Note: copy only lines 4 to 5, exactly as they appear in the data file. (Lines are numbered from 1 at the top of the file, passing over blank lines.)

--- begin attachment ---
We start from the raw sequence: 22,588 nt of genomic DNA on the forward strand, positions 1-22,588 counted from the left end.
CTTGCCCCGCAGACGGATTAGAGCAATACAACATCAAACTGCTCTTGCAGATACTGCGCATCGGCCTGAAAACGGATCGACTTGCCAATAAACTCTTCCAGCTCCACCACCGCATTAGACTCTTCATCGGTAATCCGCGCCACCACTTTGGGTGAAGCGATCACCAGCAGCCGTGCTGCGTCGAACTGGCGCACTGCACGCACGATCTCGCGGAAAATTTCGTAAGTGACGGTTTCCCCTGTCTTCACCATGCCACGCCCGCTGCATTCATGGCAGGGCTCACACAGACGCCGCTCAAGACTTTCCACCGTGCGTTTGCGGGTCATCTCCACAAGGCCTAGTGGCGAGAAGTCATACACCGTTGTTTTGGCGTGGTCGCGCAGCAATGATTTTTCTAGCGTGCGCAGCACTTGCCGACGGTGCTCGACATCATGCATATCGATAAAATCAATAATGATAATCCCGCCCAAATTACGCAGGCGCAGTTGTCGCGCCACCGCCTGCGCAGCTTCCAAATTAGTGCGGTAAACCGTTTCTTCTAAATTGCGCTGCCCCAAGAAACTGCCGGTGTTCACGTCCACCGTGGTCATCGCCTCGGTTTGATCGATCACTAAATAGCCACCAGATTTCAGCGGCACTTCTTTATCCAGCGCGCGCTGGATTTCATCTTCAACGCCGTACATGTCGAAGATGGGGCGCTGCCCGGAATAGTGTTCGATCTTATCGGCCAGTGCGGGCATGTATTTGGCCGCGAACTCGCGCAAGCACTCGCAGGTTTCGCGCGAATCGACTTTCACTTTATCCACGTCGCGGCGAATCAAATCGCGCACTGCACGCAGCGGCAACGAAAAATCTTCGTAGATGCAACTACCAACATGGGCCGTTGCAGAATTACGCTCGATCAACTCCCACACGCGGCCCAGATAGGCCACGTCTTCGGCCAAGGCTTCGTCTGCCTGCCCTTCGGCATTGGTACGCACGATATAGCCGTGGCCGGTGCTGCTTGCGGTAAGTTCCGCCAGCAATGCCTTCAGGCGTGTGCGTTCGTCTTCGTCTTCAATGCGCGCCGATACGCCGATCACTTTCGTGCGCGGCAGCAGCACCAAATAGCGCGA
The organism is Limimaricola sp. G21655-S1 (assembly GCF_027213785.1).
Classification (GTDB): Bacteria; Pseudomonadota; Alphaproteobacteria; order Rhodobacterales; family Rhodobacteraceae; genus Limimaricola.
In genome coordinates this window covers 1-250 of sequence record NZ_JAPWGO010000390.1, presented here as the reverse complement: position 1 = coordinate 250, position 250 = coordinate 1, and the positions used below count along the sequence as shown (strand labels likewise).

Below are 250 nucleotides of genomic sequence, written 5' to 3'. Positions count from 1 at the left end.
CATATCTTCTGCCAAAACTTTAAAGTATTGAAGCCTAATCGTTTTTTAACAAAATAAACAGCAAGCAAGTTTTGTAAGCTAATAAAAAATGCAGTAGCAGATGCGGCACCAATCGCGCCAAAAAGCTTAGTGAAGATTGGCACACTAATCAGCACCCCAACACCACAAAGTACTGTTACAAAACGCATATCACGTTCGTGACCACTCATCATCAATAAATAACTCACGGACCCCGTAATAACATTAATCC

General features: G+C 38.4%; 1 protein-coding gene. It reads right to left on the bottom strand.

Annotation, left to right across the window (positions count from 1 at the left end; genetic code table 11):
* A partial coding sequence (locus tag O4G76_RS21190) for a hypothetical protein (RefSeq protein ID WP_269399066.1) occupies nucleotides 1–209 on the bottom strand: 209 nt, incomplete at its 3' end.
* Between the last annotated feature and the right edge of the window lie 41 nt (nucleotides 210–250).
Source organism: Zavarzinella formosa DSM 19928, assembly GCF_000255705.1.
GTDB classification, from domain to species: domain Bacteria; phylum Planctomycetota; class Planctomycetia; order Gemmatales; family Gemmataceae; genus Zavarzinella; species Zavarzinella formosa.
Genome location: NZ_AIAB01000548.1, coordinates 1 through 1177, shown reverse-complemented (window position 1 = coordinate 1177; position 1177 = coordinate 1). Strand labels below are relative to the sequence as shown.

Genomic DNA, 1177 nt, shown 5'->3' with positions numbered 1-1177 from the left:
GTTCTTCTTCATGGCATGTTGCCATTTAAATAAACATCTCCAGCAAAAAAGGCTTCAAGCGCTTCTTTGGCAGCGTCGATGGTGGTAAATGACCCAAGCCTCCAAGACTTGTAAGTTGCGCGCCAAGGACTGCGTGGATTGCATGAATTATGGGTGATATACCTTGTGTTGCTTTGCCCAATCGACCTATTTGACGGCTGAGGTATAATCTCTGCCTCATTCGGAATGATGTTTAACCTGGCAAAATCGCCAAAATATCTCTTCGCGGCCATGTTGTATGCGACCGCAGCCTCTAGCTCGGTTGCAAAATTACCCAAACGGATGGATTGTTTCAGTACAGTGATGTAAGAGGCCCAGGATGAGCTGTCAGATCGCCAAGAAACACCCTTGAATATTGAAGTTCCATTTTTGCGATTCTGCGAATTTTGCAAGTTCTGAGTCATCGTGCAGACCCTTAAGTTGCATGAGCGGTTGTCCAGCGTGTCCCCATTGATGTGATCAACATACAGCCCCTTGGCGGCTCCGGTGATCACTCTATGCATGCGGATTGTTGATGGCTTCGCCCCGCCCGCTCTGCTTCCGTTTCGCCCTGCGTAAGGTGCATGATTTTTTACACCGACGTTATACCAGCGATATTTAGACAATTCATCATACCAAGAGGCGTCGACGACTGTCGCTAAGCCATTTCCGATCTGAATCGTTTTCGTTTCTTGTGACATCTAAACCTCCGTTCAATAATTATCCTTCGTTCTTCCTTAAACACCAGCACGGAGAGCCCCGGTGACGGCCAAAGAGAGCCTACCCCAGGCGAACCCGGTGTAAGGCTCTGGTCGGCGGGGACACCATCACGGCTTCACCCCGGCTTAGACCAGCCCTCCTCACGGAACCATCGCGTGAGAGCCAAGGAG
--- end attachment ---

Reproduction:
Classification (GTDB): Bacteria; Pseudomonadota; Alphaproteobacteria; order Rhodobacterales; family Rhodobacteraceae; genus Limimaricola.
In genome coordinates this window covers 1-250 of sequence record NZ_JAPWGO010000390.1, presented here as the reverse complement: position 1 = coordinate 250, position 250 = coordinate 1, and the positions used below count along the sequence as shown (strand labels likewise).